Becoming the woman you want to be

  1. I follow my creative impulse and desire. I am always creating in my mind. But it’s only recently that I’ve given myself permission to create in real life — to take my ideas and imaginings and bring them into form — from the very practical, to the hugely fantastical. The thing that shifted everything for me was learning how to stop operating and working from “push” and “prove” — which was depleting and exhausting me to no end. I now work and create from a place of desire. My experience of creating is far different, much more enjoyable, and I feel nourished and enlivened by it. Looking back, I can clearly see how my former orientation to work and creating was blocking my self-expression and joy. The woman I want to be cannot and will not live like that.
  2. I take time to befriend my fears. This has been life-changing for me in many ways because no matter how evolved or successful or masterful you are, fear is part of the human experience. Our culture teaches us to push away, deny, run away from, and fight our fears. I’ve learned that listening to, learning from, and honoring my fears taps me into a source of wisdom and power that I simply cannot access otherwise. I have a special process I do with my fear that transforms it into an ally. It makes me far better equipped to make forward movement in my life, and to have the courage to be the woman I want to be.
  3. My self-care is non-negotiable. As cliché as it may sound, I take my self-care very seriously. I have choreographed many aspects of my life around the level of self-care that I require. I always take into consideration the amount of sleep, exercise, nourishment, support, pleasure, connection, beautification, and enjoyment I know I need as I plan out my day, week, month, and year. This is because the woman I want to be holds herself in the highest regard. Even amidst her busy life and responsibilities, she takes risks. She is courageous, and full of laughter, kindness, and life. Her self-care is the foundation for everything, and she has systems, routines, and habits in place to ensure she is cared for and cherished.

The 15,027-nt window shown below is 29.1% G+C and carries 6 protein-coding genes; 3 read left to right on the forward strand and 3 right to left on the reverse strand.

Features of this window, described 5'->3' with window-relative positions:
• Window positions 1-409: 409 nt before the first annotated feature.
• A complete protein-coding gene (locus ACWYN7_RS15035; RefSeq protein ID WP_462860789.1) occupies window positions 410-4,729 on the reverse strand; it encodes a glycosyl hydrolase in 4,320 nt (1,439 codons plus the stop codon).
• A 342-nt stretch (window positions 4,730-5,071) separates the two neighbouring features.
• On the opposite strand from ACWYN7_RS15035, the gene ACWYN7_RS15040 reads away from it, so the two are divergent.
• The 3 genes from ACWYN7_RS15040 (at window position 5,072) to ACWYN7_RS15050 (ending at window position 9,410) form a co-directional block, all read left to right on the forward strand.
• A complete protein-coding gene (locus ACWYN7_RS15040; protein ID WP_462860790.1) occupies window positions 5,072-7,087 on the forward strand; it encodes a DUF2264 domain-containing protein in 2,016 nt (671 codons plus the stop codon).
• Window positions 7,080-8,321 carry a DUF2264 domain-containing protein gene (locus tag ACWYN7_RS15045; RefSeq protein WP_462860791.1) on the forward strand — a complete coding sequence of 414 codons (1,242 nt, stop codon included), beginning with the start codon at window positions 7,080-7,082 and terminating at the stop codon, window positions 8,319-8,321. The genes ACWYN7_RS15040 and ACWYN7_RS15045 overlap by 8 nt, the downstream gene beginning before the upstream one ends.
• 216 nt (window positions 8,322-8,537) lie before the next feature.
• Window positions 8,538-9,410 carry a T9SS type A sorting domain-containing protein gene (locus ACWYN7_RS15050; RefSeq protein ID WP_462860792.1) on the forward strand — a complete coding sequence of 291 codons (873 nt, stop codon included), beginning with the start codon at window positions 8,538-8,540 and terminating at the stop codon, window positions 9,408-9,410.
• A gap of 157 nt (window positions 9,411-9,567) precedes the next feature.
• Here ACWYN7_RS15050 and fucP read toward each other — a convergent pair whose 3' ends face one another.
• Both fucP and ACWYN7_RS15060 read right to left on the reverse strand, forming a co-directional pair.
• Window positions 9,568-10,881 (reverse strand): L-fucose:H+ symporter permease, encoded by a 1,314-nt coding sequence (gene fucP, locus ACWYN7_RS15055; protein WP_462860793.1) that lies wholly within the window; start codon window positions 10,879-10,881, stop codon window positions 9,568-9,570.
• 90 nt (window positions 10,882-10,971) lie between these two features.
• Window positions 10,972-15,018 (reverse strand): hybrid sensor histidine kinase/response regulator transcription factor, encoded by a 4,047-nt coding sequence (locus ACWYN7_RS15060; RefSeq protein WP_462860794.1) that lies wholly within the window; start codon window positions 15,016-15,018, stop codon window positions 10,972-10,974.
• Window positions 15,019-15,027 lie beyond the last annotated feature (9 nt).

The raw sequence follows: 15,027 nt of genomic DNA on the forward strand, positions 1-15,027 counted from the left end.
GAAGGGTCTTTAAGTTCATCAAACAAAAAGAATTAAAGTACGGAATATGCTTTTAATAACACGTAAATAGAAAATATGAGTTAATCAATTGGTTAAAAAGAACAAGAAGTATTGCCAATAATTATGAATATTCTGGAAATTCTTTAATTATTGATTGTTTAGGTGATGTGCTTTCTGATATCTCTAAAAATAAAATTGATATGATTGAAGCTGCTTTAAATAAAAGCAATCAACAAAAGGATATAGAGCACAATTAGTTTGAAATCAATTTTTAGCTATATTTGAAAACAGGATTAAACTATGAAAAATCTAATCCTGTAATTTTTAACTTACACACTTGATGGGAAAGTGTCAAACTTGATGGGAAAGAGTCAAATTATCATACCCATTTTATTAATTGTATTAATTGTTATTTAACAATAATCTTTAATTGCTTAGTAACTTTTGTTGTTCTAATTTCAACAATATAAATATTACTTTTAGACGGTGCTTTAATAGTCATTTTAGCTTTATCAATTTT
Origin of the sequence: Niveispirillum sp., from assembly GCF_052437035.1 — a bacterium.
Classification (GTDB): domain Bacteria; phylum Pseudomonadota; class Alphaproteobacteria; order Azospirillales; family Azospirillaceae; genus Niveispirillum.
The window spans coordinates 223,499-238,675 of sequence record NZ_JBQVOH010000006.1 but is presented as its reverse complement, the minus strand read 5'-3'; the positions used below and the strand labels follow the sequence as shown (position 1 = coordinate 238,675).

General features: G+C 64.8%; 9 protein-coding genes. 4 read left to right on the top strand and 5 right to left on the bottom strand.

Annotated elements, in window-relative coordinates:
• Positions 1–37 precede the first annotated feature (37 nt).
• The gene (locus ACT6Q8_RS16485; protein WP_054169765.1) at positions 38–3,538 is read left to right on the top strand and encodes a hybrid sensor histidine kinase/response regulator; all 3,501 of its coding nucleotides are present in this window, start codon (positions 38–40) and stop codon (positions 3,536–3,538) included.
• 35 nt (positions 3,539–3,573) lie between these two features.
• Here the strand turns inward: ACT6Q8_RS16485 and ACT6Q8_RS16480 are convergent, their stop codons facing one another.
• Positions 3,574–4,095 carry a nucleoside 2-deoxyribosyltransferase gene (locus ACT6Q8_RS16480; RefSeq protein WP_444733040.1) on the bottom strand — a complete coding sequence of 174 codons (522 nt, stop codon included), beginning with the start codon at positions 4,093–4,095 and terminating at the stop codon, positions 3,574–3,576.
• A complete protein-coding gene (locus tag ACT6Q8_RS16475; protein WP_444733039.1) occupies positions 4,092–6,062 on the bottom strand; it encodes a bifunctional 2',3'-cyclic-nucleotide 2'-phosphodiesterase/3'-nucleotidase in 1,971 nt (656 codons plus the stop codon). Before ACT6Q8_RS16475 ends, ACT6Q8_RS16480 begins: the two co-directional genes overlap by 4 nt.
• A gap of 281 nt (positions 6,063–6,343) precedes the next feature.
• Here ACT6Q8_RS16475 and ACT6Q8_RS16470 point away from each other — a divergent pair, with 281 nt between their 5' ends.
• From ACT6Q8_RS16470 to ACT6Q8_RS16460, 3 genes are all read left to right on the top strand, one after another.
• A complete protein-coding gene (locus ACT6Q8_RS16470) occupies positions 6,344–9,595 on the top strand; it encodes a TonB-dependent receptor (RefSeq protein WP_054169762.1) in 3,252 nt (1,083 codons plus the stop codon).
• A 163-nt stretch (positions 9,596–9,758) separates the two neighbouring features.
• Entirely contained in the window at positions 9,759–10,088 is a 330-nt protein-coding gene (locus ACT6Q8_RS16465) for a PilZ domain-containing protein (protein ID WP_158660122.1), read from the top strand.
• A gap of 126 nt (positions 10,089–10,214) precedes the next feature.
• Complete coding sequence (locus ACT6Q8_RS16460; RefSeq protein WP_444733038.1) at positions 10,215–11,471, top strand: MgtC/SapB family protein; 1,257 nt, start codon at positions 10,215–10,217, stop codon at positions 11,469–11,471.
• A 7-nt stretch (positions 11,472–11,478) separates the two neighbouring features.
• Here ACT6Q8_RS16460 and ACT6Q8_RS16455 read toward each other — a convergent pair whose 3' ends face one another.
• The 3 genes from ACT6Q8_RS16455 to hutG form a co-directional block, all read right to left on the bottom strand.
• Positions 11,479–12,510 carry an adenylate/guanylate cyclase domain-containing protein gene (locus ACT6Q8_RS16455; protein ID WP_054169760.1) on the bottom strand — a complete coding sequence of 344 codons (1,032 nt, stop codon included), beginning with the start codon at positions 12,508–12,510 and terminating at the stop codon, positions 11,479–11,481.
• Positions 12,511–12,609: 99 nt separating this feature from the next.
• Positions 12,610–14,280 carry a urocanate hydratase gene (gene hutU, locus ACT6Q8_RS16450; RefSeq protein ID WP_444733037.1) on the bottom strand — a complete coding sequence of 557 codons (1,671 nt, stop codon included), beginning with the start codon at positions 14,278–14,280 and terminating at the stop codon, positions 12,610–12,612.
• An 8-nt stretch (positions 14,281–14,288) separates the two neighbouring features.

4. I honor my intuition and inner wisdom. I’ve learned to listen to what my inner wisdom is telling me. The consequences of not listening in the past were significant enough to teach me to pay attention to that small, wise inner voice. I’ve learned to discern my inner wisdom from fear, and to not be afraid of being “wrong” or too “airy-fairy”. In fact, I now know that my intuition and inner wisdom are incredibly grounding and clear. They focus me, remind me of things I might otherwise forget or overlook, and they advise me of things my rational mind cannot. The woman I want to be lives in harmony with her intuition and her intellect. She knows I need them both to fulfill my potential.
  5. I own and embody my mastery. Owning and embodying mastery is not the same as saying I have nothing left to learn, my growth is complete, or that I’ve finally arrived. For me it means that I walk my talk, I hold high standards for myself, I have clear boundaries, and I live into all of them accordingly. It means I acknowledge and celebrate how far I’ve come. It means I am willing to keep growing. It means I stand in my skill and care and accomplishments. I am neither better nor worse than someone else. I am me — masterfully, magnificently me. And my mastery does not belittle or undermine anyone else. Instead of deferring my authority to someone else, or looking for validation outside of myself, I stand in my knowing. I own my genius, my achievements, and my worth.
  6. I live in my body. I used to live a short distance from my body, always hovering somewhere close, but never actually residing within it. I missed out on so much by living that way! We experience this thing called life through our feelings and our senses. You must be in your body to do that. It’s not always easy to feel everything — which is why I chose not to for many years. But now that I do let myself feel it all, I am so much richer for it. My capacity to be with discomfort and pain means I have a far greater capacity for joy and bliss. I’m far more informed about what’s going on around and inside of me. And, more than anything, living in my body means I am present for my life. The woman I want to be loves that I can say that.
  7. I focus on my joy. I’ve spent a lot of time around miserable people — cruel and vicious people, too. I spent decades with my eyes firmly fixed on them, wondering when they were going to lash out, harm or betray me. I’ve played the people-pleasing role, the please-love-me role, the slave girl role, and the good girl role. Every time I unconsciously played one of those roles, I was more focused on pain — my own and other’s — than I was on my joy. When I tore my gaze away from all of that, and learned to establish clear boundaries with those people, I was finally able to focus on my life. My happiness. Me! I’ve learned to stay in my own lane and live MY life — and to let other people live theirs, however they choose to do so. It’s been liberating in ways I can’t even articulate. Because I choose to be the kind of woman who experiences peace and joy every day.

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